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Is Geothermal Really Green?

Is Geothermal Really Green?

By: Cary Weiner, 9/17/17

The City of Denver is considering adopting a target to reduce greenhouse gas emissions by 80% from 2005 levels before 2050. To do so, a task force is recommending that commercial buildings and 200,000 households shift from natural gas to heat sources that do not lead to carbon pollution. Other cities and towns in Colorado with aggressive GHG reduction targets may face similar situations in order to make their goals a reality. So, we wonder, what might be the best way to transition our heating systems?

Geothermal, or ground source, heat pumps (GSHPs) have long been touted as a green solution to heating and cooling. They are highly efficient, generating about three times as much energy as they use by leveraging the relatively constant temperature of the earth as a heat source and sink. And they run off of the electric grid, which can be cleaned up over time. But how does a GSHP stack up against conventional heating and cooling systems using grid electricity as it stands today?

In Xcel service territory, every kilowatt-hour (kWh) consumed emits about 1.3 lbs. of CO2. One therm of natural gas emits 11.7 lbs. To compare apples to apples, kWhs and therms can be converted into BTUs. When this is done, we see that each mBTU of electric energy in Xcel service territory emits 381 lbs. of CO2, whereas each mBTU of natural gas burned emits 117 lbs. of CO2. This is a significant difference!

So in terms of moving from say, a 95% efficient natural gas furnace and conventional air conditioner to a GSHP, we might expect the GHG results to be marginal. And indeed that’s exactly what the math shows. On the heating side of the equation, a high efficiency gas furnace actually emits 3.6% less GHGs than a GSHP using the assumptions below. On the cooling side, because air conditioners pull electricity from the grid but do so less efficiently than GSHPs, they emit 23.4% more than GSHPs. Put together, because we heat more than we cool in Colorado, GSHPs show a mere 2.3% GHG savings over the gas furnace plus air conditioner combo.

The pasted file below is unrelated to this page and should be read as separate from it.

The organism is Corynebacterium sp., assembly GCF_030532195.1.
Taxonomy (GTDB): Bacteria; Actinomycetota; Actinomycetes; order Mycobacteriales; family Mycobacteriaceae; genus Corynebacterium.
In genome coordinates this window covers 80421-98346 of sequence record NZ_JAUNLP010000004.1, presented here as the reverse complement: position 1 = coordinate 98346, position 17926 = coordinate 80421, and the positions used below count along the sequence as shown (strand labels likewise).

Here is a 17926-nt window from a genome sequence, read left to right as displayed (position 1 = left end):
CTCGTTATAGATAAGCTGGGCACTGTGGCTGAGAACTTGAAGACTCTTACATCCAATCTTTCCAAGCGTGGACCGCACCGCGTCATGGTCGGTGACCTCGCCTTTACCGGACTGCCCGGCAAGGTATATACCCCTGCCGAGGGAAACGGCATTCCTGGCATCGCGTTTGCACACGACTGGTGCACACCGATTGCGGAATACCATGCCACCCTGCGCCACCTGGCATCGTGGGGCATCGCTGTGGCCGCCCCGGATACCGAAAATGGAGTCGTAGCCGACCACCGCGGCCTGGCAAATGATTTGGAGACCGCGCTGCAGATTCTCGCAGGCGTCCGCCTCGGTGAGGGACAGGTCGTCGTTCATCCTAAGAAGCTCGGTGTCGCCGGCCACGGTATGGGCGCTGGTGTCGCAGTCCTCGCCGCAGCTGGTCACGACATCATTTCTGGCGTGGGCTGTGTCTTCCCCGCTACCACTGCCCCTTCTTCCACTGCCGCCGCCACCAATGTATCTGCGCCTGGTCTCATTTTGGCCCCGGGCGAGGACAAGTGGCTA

So what are the takeaways? First off, there is much more to the decision to convert from conventional heating and cooling to a GSHP: land availability and upfront cost are two big factors. Second, we can agree that going green requires more than using the most efficient technology available – it also requires that we power our electric grid with clean energy such as solar and wind. Third, therefore, continued focus by communities and utilities alike on greening the grid is justified if we are to make a significant dent in GHG emissions.

Assumptions:

  • 589 therms used for heating annually
  • 95% efficient natural gas furnace
  • 0 GSHP coefficient of performance
  • 7 lbs. CO2 per therm
  • 3 lbs. CO2 per kWh (per Xcel’s ‘Energy and Carbon Emissions Reporting 2016 Summary’)
  • 1,500 kWh used for cooling annually
  • 13 SEER air conditioner (12.3 adjusted)
  • 16 EER GSHP
  • =8,859 lbs. CO2 per year from gas furnace + air conditioner
  • =8,659 lbs. CO2 per year from GSHP

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